Tuesday, August 21, 2012

Multiplication with Ping-Pong Balls!

I'm becoming more and more interested in using my Montessori training with children who have special needs and with the elderly.  It dawned on me that this old Coca-Cola rack could become an easy-to-use multiplication work with a child between 5 - 6.5.  (More on that in a bit.) 

For the Younger Child

But I wasn't prepared for how fun 31-month-old Alleluia thought this new little game is!  She likes to put the Ping-Pong balls into the compartments and take them out over and over!

This is 4 packages of balls from our local drug store at about $2 per package.

It was getting past her bedtime, but she still wanted to play.....

For the Older Child

Part of the Math Memory Work we use to teach multiplication is this Multiplication Board.  It's perforated with 100 holes in rows of 10 and it represents the next step towards abstraction for children who have already used the Multiplication Bead Bars. It's used for the memorization of multiplication tables.  The red circular counter along the top shows what number will be multiplied, and the counter along the side shows how many times the number is taken.We start with a blank times table and choose a number (in this case 3).  The child moves from left to right, top to bottom (as with just about all of the works), filling in each line with the tiny red balls and counting as he/she goes.  With a blank chart and a pencil he fills in:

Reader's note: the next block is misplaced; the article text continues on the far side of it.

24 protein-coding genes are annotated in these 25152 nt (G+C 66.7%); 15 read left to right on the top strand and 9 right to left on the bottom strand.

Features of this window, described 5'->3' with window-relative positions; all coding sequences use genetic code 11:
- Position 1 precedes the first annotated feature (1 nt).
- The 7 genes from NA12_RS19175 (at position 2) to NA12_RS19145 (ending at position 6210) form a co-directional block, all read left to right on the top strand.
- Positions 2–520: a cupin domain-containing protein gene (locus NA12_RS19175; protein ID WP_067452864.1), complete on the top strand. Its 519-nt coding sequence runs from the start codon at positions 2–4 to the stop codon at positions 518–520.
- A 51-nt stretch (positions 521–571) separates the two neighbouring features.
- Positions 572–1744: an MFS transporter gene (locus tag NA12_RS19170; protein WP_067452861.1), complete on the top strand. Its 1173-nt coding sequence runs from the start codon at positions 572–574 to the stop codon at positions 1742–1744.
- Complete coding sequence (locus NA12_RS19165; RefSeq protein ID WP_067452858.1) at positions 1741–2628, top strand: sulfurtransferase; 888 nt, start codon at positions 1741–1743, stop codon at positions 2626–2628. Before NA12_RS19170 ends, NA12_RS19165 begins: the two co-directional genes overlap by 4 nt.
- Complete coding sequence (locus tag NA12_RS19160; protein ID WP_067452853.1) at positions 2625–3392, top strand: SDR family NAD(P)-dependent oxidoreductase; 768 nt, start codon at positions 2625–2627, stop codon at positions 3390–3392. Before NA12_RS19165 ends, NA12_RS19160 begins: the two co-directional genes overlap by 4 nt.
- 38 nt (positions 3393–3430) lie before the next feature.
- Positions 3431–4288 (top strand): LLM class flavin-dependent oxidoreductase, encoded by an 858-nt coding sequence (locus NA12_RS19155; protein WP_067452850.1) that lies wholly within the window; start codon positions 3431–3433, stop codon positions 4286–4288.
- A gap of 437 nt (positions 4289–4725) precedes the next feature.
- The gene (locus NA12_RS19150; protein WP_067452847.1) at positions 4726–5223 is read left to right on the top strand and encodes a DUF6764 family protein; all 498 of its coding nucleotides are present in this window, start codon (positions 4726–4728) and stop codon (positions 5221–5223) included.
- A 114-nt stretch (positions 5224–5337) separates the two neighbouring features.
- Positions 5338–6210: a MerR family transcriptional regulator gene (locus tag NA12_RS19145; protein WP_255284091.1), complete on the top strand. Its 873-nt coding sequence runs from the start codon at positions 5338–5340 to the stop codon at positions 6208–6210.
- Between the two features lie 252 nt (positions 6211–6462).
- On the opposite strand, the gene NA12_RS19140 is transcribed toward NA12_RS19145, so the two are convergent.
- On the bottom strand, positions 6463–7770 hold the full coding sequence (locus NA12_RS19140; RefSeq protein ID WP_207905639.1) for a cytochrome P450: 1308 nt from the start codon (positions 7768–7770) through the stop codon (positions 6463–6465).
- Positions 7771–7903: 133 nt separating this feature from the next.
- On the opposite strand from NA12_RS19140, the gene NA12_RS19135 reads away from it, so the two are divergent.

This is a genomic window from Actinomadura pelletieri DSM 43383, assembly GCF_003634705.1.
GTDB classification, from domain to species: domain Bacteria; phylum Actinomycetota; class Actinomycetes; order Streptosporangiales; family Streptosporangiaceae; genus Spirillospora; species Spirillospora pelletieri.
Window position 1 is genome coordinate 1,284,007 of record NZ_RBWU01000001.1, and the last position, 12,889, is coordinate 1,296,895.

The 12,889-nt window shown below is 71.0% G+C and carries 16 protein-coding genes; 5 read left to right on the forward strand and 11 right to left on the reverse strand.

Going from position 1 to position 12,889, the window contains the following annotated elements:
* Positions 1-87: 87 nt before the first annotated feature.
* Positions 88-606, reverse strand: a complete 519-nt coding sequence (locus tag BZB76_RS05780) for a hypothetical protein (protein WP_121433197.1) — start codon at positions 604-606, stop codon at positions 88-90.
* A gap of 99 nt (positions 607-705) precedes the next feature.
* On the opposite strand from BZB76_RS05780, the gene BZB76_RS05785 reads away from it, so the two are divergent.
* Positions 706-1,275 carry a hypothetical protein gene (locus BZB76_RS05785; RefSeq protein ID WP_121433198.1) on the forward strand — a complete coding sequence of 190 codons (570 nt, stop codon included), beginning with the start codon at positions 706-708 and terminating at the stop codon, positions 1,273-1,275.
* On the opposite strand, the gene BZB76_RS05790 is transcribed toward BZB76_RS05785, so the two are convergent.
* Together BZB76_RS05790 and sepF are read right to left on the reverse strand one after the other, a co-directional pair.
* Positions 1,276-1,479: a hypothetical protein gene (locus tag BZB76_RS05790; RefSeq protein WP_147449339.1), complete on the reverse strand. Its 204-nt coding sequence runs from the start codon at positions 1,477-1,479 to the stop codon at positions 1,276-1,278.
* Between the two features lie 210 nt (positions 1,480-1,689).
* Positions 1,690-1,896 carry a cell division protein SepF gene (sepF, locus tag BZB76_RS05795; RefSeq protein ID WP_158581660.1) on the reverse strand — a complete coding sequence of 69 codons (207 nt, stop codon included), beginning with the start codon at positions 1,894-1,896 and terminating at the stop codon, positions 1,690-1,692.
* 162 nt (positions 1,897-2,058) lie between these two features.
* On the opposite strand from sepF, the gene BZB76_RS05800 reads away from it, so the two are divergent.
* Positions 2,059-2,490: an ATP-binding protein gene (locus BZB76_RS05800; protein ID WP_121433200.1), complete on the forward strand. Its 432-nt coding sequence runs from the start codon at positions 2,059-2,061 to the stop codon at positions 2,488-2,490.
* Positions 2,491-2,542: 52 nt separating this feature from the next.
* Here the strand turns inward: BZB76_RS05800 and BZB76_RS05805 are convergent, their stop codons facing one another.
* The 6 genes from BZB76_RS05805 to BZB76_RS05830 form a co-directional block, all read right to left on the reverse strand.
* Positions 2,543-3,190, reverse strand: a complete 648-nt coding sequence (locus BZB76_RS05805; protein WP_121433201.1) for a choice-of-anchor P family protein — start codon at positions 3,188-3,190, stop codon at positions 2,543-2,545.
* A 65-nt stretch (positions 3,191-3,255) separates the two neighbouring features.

"3 x 1 = 3,  3 x 2 = 6..." and so on.

You can see how the Coca-Cola rack/Ping-Pong ball combination could serve a similar function.  If you don't have a nifty old rack like this, consider temporarily re-purposing one of those white melamine shoe organizers from your closet.  (I need to tweak my design in rows where the wooden divider wasn't large enough to keep the balls separate).

Make sure to provide some kind of control of error (such as a written chart of the times tables) so that the child can check his/her answers.


  1. I just looked up the multiplication boards to see how much they cost...surprisingly, under $20! I can really see the value in this and plan to order one soon. Thanks!


  2. Old ping pong or table tennis balls would sometimes combust or explode when hit, which made for an exciting game! Modern balls are less who invented table tennis